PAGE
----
Murdershock

Reasoning Insanity
(Full Metal Records)
Enslain Magazine Issue 10
Order Issue #10!  This review included.
In a scene as overpopulated as that of modern death/thrash metal, it's not easy for a band to stick out favorably. Murdershock, however, manage to deliver their goods with such extreme aggression, tightness and skill that most other groups barely stand a chance. After a couple of high-quality independent releases and some years of diligent gigging, I already knew what to expect from their debut album: an intense and modern fusion of death and thrash metal.

Fortunately, Murdershock haven't chosen the easy way of compiling their best demo songs onto their debut, but instead present entirely new material, with the exception of two hard-hitting live favorites, originally recorded on the Inside My Insanity MCD. Varying between fast and mid-tempo throughout the songs, the pace often slows down for memorable scream-along choruses. I find the material most enjoyable at its extremes, like in the insanely raging start of "Broken Dreams, Broken Bones" and in the slowly creeping atmospheric parts of "Lunarcentric". It sometimes feels as though the songs are stuffed with tempo changes, while the band might have been better off concentrating on fast blasting or a more down-tempo approach on a whole song. At least they don't allow the more demanding listeners to get bored, but at times it just feels like there is a little too much happening within one song. While the title track gives the album an ass-kicking start, and the highlights are reached a little after halfway through, the couple last tracks don't manage to hold my interest quite as well.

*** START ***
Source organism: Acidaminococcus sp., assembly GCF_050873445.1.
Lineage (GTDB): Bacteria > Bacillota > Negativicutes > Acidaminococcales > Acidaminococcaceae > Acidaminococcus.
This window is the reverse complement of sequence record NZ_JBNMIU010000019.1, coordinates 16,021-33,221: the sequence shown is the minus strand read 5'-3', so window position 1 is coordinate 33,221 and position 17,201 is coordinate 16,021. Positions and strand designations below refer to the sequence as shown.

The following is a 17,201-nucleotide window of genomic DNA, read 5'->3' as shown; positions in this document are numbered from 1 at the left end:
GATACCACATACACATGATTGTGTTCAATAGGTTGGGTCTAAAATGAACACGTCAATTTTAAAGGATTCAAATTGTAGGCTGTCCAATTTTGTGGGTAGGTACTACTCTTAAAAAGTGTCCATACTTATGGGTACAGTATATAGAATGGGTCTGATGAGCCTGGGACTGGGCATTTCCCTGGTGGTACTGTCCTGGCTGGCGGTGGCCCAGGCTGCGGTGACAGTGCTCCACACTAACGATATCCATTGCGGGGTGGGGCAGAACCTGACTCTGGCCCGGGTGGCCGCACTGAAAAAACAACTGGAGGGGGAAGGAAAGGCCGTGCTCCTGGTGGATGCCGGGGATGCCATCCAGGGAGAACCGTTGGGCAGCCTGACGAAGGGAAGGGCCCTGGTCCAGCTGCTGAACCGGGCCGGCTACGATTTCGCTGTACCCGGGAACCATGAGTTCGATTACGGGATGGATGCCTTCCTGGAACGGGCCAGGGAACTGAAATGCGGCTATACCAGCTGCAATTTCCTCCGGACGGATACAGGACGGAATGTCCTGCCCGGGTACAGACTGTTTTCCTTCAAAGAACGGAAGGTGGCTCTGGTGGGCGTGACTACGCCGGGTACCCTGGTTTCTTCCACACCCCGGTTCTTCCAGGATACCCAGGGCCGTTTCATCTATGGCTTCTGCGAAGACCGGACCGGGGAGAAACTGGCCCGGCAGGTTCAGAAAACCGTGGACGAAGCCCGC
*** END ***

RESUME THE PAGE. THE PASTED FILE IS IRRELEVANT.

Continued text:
While the members are clearly no amateurs, vocalist Oku's performance especially stands out with its utmost ferocity. His raspy yelling is filled with a fury that is rarely heard in this kind of music, and his low growls come out equally convincing. Even more variation is added by the vocalists of fellow death-thrashers Dauntless and Ghost Guard, who lend their abilities on "Beholder of Truth". Apart from some spoken parts that sometimes even come close to singing, though still remaining heavily distorted, the band haven't started ruining their working formula by experimenting with clean vocals. I'm especially delighted by how the vocals remain harsh in the low-tuned melodic chorus of "No God", a part that many a band would have fucked up with some irritating crying.

The main reason that this debut stands out is the promise it shows of what Murdershock is capable of becoming. Despite its flaws, Reasoning Insanity is a real fist in the face, and proves that reinventing the wheel isn't the only way to stand out from the masses. --
Ossi Turpeinen

ENSLAIN MAGAZINE